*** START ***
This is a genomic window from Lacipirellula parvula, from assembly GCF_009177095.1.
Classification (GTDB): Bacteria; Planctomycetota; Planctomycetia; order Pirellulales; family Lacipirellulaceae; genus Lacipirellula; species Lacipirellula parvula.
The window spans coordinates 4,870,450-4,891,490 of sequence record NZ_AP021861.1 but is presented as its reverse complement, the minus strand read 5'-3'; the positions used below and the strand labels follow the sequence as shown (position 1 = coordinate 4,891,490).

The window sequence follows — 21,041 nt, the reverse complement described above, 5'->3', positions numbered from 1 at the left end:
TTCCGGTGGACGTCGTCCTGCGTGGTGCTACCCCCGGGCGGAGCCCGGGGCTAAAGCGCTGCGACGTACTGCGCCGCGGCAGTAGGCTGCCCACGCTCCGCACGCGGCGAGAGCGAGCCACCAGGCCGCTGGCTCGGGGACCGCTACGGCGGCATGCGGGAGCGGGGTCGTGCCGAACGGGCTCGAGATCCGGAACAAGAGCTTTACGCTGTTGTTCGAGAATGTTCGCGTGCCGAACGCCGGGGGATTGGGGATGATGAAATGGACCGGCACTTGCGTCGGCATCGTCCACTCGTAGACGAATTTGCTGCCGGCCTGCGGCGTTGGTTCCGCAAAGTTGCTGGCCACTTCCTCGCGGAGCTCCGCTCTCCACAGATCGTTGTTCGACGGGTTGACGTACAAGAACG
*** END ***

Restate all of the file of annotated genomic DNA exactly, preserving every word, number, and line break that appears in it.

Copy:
This is a genomic window from Lacipirellula parvula, from assembly GCF_009177095.1.
Classification (GTDB): Bacteria; Planctomycetota; Planctomycetia; order Pirellulales; family Lacipirellulaceae; genus Lacipirellula; species Lacipirellula parvula.
The window spans coordinates 4,870,450-4,891,490 of sequence record NZ_AP021861.1 but is presented as its reverse complement, the minus strand read 5'-3'; the positions used below and the strand labels follow the sequence as shown (position 1 = coordinate 4,891,490).

The window sequence follows — 21,041 nt, the reverse complement described above, 5'->3', positions numbered from 1 at the left end:
TTCCGGTGGACGTCGTCCTGCGTGGTGCTACCCCCGGGCGGAGCCCGGGGCTAAAGCGCTGCGACGTACTGCGCCGCGGCAGTAGGCTGCCCACGCTCCGCACGCGGCGAGAGCGAGCCACCAGGCCGCTGGCTCGGGGACCGCTACGGCGGCATGCGGGAGCGGGGTCGTGCCGAACGGGCTCGAGATCCGGAACAAGAGCTTTACGCTGTTGTTCGAGAATGTTCGCGTGCCGAACGCCGGGGGATTGGGGATGATGAAATGGACCGGCACTTGCGTCGGCATCGTCCACTCGTAGACGAATTTGCTGCCGGCCTGCGGCGTTGGTTCCGCAAAGTTGCTGGCCACTTCCTCGCGGAGCTCCGCTCTCCACAGATCGTTGTTCGACGGGTTGACGTACAAGAACG